The Nubians

Authors Sophie and Max Lovell-Hoare explore the history of the Nubian people.

Written by Sophie Ibbotson and Max Lovell-Hoare


Nubia comprises the land along the Nile reaching from just south of Dongola to Aswan in Egypt. Its inhabitants are neither Arab nor black – the Nubians have a distinct ethnic and cultural identity, they speak their own language with its own script, and they have a history that reaches back well before the Kingdom of Kush. At times in their history, the Nubians have followed the Pharaonic religions, had an indigenous Christian culture, and now follow Islam.

It’s a history that Nubians are proud of, although they complain that the central government has neglected the long pre-Islamic history of their region in favour of a standard Islamist narrative of Sudanese culture. Nubia remains as neglected as any part of Sudan away from Khartoum.

Modern Nubians are divided into three main groups – the Danaqla around the Dongola Reach, the Mahas from the Third Cataract to south of Wadi Halfa, and the Sikurta around Aswan. Each group speaks a slightly different dialect of the Nubia tongue. In Sudan, the groups also practise facial scarring. Mahas men and women often display three wide scars on each cheek. With the Danaqla, the same scars are found around the temple. Scarification, however, is becoming less and less popular with younger generations.

Nubian architecture is very distinct. Houses sit in a large courtyard surrounded by a high wall. The most notable feature of the building is the gateway. The threshold to the property is often of an exaggerated size and highly decorated with stucco and bright colours. Geometric patterns are popular, but also pictures and symbols that may relate to the family inside – vehicles are popular, as are stars and palm trees. Scorpions and eyes ward off the evil eye, while a book (representing the Koran) and the Holy Ka’aba in Mecca may indicate that the owner has performed the Hajj pilgrimage. Where possible, the gate always faces the Nile. Inside the compound a flat-roofed area provides a sitting area facing the courtyard, with separate entrances for the family and guest to maintain privacy. Houses are typically roofed using split palm trunks, but richer owners may roof their properties with mud-brick domes to help keep the inside cool during the day.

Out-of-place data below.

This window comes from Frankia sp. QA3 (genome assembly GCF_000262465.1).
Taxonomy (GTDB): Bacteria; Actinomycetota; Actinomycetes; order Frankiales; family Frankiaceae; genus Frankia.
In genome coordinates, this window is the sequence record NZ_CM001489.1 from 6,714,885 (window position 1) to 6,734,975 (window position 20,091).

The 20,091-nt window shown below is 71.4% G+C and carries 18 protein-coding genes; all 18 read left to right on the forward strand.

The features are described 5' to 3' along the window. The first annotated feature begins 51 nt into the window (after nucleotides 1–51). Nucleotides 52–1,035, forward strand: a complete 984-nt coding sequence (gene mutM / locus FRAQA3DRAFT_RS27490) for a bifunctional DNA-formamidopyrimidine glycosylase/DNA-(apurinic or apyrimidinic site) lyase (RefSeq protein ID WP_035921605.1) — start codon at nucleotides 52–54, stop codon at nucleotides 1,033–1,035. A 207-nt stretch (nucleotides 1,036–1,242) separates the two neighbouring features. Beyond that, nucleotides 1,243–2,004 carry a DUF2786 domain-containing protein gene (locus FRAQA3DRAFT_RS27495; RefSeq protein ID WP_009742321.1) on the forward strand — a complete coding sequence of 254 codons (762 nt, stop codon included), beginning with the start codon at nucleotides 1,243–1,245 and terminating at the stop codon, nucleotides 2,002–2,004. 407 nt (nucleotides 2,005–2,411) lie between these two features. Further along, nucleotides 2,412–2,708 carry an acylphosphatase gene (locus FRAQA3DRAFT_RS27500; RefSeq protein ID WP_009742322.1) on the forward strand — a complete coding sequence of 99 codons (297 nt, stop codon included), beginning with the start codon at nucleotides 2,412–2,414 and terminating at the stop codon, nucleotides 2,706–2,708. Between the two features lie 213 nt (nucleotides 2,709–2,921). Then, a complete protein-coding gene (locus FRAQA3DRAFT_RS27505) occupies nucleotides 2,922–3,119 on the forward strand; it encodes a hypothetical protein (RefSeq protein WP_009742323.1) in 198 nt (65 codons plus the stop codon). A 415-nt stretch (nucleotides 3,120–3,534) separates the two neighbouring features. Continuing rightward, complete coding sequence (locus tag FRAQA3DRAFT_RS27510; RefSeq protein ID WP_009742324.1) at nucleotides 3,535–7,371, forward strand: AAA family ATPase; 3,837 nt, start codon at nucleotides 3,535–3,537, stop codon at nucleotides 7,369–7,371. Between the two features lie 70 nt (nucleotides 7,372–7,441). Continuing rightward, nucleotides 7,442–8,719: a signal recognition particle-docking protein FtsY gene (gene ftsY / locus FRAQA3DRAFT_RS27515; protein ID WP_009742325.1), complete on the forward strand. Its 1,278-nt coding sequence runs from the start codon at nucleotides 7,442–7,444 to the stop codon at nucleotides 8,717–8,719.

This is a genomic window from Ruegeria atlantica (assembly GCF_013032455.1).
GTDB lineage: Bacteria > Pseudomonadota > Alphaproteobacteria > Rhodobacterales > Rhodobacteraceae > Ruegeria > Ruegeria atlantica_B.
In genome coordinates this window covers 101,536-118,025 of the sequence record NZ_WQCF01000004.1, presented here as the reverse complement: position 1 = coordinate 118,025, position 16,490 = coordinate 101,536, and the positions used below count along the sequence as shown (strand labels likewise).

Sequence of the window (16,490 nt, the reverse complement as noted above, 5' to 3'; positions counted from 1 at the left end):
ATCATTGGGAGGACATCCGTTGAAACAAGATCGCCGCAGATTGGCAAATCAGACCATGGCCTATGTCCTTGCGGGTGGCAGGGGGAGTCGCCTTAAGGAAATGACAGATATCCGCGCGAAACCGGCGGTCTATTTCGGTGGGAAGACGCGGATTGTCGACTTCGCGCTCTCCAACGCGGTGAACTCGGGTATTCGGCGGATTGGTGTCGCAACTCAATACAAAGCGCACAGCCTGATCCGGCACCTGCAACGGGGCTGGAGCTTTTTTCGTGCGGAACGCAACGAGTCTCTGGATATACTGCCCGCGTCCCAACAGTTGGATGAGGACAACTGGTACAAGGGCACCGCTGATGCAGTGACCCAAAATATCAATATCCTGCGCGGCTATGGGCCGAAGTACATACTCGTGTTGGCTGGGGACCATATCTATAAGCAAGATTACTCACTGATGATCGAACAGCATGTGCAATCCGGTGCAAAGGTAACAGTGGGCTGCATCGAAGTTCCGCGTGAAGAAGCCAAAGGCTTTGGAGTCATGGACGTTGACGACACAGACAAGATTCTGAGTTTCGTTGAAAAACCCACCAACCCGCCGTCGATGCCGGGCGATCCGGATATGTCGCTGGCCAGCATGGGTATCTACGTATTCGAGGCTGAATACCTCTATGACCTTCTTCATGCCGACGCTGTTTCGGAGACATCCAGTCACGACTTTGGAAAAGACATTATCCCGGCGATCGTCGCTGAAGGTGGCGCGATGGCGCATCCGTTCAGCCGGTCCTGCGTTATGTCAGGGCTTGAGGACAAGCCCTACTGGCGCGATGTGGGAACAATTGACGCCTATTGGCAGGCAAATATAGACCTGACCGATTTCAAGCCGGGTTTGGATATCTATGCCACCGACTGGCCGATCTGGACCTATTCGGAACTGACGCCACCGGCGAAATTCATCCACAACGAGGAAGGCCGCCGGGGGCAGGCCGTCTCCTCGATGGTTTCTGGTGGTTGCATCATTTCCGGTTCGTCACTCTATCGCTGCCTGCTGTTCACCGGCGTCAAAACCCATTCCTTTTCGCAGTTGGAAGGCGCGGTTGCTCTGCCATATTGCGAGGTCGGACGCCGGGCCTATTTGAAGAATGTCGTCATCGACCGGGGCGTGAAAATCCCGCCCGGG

Music is important in Nubian culture. Unlike Arabic music it’s based on the pentatonic scale, and so is more immediately accessible to Western ears. Traditional music features a kisir (five-stringed lyre) and a tar (drum). Nubian ‘pop’ music is highly synthesised and often introduces horns to weave further melodies into a heady jazz mix. Whichever style is played, the themes remain the same – call-and-response chants, love songs and songs in praise of the land. The last have become increasingly popular in the last 40 years with the flooding of Nubia’s heartland and the urban drift of Nubians to Khartoum and Cairo.

The best place to hear Nubian music is at a wedding. If you’re lucky enough to get invited to one it will be one of the highlights of your trip. A big wedding can last several days. The groom’s family holds an open house, building up to a large wedding feast. After eating, the music and dancing begins. Men and women dance separately but opposite each other in a highly charged and sensual atmosphere. The bride is prepared with smoke baths, then elaborately dressed, bedecked with jewellery, and painted with henna. On the wedding night, the bride and groom go to the Nile to wash to ensure their prosperity. The groom will have paid a bride-price to the bride’s father, which is one reason why first-cousin marriages are popular, as this keeps wealth in the family. Weddings are an expensive business, and the wages of Nubian expats working in the Gulf have greatly inflated bride-prices, causing problems for poor young men at home.

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